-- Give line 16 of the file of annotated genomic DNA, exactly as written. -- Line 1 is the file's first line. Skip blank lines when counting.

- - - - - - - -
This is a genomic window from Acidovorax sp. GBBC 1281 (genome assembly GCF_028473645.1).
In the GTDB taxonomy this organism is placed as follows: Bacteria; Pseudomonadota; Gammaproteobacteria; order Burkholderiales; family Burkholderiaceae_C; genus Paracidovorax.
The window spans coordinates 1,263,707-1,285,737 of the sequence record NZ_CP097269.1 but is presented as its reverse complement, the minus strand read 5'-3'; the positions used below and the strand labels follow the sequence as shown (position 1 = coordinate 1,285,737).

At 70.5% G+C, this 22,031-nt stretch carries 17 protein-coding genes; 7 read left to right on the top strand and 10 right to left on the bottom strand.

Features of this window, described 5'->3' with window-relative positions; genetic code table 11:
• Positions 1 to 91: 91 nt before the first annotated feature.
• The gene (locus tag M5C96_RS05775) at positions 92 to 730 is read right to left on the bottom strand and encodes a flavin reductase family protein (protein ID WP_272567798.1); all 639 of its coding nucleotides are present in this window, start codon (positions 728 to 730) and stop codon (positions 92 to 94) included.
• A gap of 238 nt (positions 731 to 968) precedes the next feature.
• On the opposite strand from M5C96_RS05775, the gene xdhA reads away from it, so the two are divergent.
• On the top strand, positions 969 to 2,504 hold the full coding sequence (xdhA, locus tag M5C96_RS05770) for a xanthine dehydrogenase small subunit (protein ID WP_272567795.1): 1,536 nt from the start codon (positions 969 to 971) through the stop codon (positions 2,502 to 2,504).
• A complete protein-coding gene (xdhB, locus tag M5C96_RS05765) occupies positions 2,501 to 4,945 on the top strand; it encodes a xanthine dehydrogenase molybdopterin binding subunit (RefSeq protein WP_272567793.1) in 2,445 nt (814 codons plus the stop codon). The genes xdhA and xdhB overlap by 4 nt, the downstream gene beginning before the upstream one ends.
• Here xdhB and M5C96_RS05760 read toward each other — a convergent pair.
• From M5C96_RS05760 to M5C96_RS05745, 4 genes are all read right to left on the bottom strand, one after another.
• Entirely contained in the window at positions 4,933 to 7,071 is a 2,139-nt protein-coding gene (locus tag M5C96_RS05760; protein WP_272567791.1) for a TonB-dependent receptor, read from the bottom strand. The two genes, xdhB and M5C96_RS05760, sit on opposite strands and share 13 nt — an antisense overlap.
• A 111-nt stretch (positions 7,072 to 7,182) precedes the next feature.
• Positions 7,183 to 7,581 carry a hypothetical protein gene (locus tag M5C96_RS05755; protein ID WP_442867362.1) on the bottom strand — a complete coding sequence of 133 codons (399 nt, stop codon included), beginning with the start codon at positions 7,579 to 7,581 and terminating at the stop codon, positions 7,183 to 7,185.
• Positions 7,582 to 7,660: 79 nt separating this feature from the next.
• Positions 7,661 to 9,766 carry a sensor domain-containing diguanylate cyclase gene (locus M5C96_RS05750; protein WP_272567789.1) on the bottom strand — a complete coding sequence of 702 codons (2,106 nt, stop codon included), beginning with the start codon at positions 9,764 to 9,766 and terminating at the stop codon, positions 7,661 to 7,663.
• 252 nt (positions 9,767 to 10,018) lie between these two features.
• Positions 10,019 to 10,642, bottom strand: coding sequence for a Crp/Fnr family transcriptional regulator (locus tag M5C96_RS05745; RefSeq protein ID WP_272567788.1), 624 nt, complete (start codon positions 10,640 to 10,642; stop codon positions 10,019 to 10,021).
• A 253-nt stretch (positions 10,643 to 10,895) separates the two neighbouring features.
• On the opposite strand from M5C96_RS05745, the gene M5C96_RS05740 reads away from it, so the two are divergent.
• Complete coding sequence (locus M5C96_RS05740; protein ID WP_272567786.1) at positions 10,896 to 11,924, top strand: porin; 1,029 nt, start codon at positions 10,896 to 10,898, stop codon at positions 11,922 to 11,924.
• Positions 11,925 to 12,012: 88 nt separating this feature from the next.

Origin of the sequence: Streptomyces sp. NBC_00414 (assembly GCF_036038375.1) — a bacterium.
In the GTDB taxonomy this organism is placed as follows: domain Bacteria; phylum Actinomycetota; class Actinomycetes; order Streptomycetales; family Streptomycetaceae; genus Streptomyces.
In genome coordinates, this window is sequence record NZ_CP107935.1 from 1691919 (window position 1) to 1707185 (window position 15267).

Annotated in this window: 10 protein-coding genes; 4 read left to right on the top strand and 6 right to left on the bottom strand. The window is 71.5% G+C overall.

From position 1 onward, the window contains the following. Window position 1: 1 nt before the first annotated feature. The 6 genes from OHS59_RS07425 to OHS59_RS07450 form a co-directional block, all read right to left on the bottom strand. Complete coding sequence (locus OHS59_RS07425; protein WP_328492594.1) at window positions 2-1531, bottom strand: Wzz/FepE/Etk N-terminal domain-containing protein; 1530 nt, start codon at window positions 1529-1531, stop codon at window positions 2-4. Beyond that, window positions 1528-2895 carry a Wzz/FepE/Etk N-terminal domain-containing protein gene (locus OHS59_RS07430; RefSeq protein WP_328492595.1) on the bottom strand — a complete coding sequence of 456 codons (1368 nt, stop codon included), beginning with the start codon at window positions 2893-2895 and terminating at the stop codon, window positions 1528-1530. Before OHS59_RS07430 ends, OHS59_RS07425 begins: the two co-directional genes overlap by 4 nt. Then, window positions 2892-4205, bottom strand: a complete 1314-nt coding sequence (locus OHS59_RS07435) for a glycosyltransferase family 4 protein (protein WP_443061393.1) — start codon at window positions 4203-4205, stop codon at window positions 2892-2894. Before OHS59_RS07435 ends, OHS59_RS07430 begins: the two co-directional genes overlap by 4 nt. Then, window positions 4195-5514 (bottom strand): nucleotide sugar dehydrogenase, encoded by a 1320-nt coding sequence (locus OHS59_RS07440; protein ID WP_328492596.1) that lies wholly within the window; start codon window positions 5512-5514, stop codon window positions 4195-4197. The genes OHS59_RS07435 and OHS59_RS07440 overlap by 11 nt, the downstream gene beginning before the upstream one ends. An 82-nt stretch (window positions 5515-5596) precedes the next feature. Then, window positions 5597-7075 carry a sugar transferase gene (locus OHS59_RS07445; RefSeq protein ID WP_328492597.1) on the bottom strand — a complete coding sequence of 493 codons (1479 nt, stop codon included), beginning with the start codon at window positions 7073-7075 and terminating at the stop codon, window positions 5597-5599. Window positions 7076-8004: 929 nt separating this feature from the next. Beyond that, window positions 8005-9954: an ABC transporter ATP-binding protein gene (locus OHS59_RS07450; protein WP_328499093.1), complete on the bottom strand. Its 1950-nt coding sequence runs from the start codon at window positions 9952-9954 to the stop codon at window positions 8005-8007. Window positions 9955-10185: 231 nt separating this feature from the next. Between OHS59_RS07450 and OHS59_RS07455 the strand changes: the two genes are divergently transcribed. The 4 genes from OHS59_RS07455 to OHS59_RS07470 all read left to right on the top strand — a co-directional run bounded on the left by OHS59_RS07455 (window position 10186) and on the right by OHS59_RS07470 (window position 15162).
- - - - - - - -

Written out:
• Positions 7,183 to 7,581 carry a hypothetical protein gene (locus tag M5C96_RS05755; protein ID WP_442867362.1) on the bottom strand — a complete coding sequence of 133 codons (399 nt, stop codon included), beginning with the start codon at positions 7,579 to 7,581 and terminating at the stop codon, positions 7,183 to 7,185.